Date of Award


Document Type

Open Access Thesis

Degree Name

Master of Public Health (MPH)


School of Public Health

First Advisor

Karen Wang

Second Advisor

Carol R. Oladele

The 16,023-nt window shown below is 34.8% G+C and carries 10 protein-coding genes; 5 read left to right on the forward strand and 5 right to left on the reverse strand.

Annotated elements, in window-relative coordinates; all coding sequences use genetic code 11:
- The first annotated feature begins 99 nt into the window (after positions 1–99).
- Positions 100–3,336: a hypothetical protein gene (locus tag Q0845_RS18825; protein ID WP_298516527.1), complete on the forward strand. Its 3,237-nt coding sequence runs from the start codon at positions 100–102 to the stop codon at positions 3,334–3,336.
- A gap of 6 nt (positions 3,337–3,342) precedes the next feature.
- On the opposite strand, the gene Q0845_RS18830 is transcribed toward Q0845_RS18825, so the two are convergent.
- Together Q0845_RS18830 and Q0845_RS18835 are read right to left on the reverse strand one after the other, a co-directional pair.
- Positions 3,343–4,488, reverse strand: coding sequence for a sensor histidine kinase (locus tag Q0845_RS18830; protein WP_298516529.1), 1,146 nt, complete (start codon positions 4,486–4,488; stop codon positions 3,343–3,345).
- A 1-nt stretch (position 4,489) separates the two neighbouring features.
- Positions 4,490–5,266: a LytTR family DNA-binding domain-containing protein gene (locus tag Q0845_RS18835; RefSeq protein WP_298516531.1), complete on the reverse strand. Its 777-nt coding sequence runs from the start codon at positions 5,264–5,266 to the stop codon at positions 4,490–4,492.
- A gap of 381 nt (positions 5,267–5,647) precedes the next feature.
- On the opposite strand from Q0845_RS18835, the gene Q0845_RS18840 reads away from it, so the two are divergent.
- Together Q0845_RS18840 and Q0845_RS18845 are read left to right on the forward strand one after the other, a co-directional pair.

The 10th revision of the International Classification of Diseases (ICD-10) allows healthcare professionals to document social needs with ICD-10 Z-codes. Data derived from documentation of ICD-10 Z-codes can be leveraged to identify at-risk populations for targeted intervention. However, there remains concern for underutilization of these codes particularly in the pediatric population. We sought to examine the documentation of ICD-10 Z-codes in the pediatric outpatient setting of the largest Connecticut hospital network by specialty type and age group. We examined deidentified electronic health records of pediatric outpatient patients from 2019-2020. We used descriptive statistics to measure the proportion of patients with at least one social needs-related ICD-10 Z-code. We compared the rates of documentation across different specialty types and age groups. We also identified nine categories of ICD-10 Z-codes and compared differences in the distribution of Z-codes categories across age groups. 1164 out of 59867 pediatric outpatient patients (1.9%) from 2019 to 2020 had at least 1 documented ICD-10 Z-code. Across all ages, the specialty type with the highest rate of documentation was school based clinics (10.6%) followed by pediatric primary care (5.3%). Within the school-based clinics group, we found that patients aged 0-5 were significantly more likely than all other age groups to have a documented Z-code. Furthermore, within the pediatric primary care group, we found that patients aged 22 to 30 were significantly more likely than all other age groups to have an ICD-10 Z-code documented. The most common types of Z-codes documented were those relating to issues in upbringing as well as housing and economic circumstances. We demonstrate that social needs documentation with ICD-10 Z-codes in the pediatric department of this health system is very low and likely unreflective of the true social needs of the population. We hypothesize that these low rates are due to health care accessibility issues and/or a lack of provider willingness to document social needs.

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